Colossal Squid: The World’s Largest Invertebrate Is A Gigantic Mystery

Welcome to the ocean, home of all manner of creatures: from the cutest dumbo octopus, to the predatory power of orcas, and everything in between. One creature has captured the imagination of many, from stories of ruined ships to giant tentacles emerging from the deep – but what’s really going on with the colossal squid?

To start off, the colossal squid is more than just a villain from a novel. It is a real species called Mesonychoteuthis hamiltoni, which lives in the deep sea in the Southern Ocean surrounding Antarctica. The species is large and especially elusive, leading to all the mystery surrounding them. They are so elusive, in fact, that the Natural History Museum London writes that there are no photographs of a living colossal squid in its wild habitat. 

Instead, everything we know about colossal squid comes from the very few specimens that have ever been seen or caught. The first colossal squid was seen in 1981, and the Museum of New Zealand Te Papa Tongarewa in Wellington has three colossal squid specimens in its collection. 

How big is a colossal squid?

The colossal squid is a multiple world record holder, taking the title for the world’s largest invertebrate and also having the largest eyes of any species on Earth. A study in 2017 suggested the eyes of the colossal squid are so large – approximately 27 centimeters across (10.6 inches) – and forward-facing to give them much better vision at the 2,000-meter (6,562-foot) depth at which they live to spot potential predators, such as sperm whales.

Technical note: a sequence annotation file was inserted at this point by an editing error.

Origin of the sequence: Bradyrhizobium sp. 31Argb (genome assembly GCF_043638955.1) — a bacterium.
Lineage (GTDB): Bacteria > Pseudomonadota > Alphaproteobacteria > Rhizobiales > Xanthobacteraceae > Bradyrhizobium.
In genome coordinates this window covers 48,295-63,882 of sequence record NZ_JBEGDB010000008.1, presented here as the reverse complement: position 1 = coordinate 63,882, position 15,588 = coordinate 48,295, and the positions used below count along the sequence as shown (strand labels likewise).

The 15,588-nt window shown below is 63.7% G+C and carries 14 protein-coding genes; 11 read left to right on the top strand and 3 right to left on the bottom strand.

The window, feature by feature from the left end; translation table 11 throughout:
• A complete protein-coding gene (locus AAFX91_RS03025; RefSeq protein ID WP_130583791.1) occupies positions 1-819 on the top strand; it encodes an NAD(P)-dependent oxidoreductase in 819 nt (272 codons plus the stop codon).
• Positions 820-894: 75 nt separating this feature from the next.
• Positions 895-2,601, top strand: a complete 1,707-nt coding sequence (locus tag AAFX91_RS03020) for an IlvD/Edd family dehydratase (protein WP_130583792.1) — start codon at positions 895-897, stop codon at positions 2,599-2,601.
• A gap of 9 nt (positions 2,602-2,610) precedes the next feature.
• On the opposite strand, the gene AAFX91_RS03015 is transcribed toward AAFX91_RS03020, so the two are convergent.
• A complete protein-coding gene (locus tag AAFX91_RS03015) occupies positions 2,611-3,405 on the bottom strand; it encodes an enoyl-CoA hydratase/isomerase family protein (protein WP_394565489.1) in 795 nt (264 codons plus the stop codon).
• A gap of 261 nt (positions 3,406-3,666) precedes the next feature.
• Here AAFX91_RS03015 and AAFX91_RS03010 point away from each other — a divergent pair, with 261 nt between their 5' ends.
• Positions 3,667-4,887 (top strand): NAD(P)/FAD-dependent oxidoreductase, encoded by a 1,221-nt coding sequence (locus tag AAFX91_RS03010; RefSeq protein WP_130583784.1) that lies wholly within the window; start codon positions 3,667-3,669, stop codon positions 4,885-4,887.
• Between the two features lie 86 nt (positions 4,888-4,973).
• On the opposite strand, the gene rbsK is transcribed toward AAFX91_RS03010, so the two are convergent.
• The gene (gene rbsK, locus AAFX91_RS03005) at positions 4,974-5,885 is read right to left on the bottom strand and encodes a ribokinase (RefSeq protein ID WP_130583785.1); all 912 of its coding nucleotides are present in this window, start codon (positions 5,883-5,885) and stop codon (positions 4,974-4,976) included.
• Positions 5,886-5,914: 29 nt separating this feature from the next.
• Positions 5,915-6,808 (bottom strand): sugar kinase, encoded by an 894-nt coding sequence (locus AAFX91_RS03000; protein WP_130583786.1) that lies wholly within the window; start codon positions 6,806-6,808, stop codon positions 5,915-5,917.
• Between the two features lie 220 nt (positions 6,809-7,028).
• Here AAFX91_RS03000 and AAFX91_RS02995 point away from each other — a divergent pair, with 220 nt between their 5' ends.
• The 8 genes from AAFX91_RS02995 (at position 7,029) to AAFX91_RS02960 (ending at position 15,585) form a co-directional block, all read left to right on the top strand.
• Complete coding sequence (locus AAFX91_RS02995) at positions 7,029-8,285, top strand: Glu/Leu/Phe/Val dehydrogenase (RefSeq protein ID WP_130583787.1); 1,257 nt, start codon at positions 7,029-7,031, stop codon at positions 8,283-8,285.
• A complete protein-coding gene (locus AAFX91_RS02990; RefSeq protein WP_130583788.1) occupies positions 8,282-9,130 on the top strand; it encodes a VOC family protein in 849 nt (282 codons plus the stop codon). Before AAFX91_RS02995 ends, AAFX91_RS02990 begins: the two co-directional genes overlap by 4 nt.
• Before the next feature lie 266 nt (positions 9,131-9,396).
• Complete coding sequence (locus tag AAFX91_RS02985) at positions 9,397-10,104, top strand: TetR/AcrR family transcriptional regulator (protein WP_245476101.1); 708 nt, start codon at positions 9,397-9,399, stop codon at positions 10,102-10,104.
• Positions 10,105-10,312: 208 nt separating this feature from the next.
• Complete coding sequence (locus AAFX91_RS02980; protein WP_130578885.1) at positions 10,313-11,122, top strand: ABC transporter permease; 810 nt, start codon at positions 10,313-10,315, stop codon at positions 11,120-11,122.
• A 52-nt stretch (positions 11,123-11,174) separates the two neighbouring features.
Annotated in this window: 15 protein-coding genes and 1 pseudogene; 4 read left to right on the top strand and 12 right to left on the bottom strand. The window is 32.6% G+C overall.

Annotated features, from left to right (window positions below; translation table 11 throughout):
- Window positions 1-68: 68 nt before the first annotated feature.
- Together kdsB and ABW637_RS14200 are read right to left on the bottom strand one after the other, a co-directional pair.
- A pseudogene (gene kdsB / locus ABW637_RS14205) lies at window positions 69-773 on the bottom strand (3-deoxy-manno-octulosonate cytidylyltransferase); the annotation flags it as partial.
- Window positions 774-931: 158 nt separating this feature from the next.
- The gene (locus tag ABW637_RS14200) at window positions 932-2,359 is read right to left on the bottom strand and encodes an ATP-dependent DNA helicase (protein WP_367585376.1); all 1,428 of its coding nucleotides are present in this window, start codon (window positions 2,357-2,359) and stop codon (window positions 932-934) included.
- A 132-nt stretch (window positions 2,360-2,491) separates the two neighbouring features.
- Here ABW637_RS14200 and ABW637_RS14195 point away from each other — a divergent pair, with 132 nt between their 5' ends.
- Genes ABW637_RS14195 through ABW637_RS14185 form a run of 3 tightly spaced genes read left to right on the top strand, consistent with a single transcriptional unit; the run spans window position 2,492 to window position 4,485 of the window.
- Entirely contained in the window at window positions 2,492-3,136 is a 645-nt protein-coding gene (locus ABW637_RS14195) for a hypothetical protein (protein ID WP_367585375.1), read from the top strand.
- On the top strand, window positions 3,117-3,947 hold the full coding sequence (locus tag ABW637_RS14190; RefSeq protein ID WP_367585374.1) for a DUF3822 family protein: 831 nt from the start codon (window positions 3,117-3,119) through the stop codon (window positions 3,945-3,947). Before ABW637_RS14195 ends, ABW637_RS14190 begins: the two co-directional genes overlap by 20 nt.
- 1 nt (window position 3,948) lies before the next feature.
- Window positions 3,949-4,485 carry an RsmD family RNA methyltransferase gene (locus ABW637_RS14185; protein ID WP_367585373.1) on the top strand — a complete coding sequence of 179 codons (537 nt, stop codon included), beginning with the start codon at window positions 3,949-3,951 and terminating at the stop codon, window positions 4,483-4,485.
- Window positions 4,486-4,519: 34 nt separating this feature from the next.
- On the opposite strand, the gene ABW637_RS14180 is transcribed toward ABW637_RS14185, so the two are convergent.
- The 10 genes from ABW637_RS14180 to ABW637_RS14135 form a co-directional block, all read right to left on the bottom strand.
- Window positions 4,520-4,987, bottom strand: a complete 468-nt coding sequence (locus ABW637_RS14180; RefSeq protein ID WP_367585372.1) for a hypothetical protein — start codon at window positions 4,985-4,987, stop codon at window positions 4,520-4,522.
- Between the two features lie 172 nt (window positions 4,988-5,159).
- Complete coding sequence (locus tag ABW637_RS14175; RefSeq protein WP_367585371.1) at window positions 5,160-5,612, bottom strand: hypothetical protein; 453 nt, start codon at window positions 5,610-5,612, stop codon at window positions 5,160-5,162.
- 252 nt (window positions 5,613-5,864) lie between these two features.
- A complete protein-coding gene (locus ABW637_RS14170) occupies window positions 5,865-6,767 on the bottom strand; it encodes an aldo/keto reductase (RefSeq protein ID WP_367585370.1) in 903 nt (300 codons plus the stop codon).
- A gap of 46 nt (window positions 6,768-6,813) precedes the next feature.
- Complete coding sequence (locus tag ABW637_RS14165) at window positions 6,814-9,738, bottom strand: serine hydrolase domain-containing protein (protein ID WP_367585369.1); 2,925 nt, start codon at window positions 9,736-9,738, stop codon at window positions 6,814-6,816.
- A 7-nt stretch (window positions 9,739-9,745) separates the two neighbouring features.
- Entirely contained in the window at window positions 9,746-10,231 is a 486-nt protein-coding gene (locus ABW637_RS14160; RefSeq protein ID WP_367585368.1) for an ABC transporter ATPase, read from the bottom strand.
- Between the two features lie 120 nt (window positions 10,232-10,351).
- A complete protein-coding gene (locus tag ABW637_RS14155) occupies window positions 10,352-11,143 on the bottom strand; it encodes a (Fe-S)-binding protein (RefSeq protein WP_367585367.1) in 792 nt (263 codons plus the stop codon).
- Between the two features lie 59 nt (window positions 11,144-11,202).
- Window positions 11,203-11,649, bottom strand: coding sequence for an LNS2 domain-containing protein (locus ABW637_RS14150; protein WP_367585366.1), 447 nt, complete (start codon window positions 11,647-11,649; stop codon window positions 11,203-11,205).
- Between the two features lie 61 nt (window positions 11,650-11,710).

With tentacles and arms combined, the colossal squid is thought to measure 14 meters (46 feet) and weighs at least 500 kilograms (1,100 pounds), according to Oceana. The largest members of this species are actually the females. 

This is an artist’s impression of what a colossal squid most likely looks like in the wild.
Image credit: Sebastian Kaulitzki/

Compared to the giant squid, which has longer arms and tentacles but a shorter body, colossal squid still weigh the most, but giant squid are longer overall thanks to those big old tentacles. 

What does a colossal squid eat?

All squid species, including the colossal squid, have a hard beak for eating their prey with. They also have rotating hooks on the ends of their tentacles. It is thought that their diet consists of large fish such as Patagonian toothfish (Dissostichus eleginoides) and sleeper sharks (Somniosus pacificus), as well as other squid species including possible cannibalism, writes the IUCN

And sometimes, sperm whales are found with unusual marks on their skin that suggest they have been trying to consume a colossal squid. 

Leave a Comment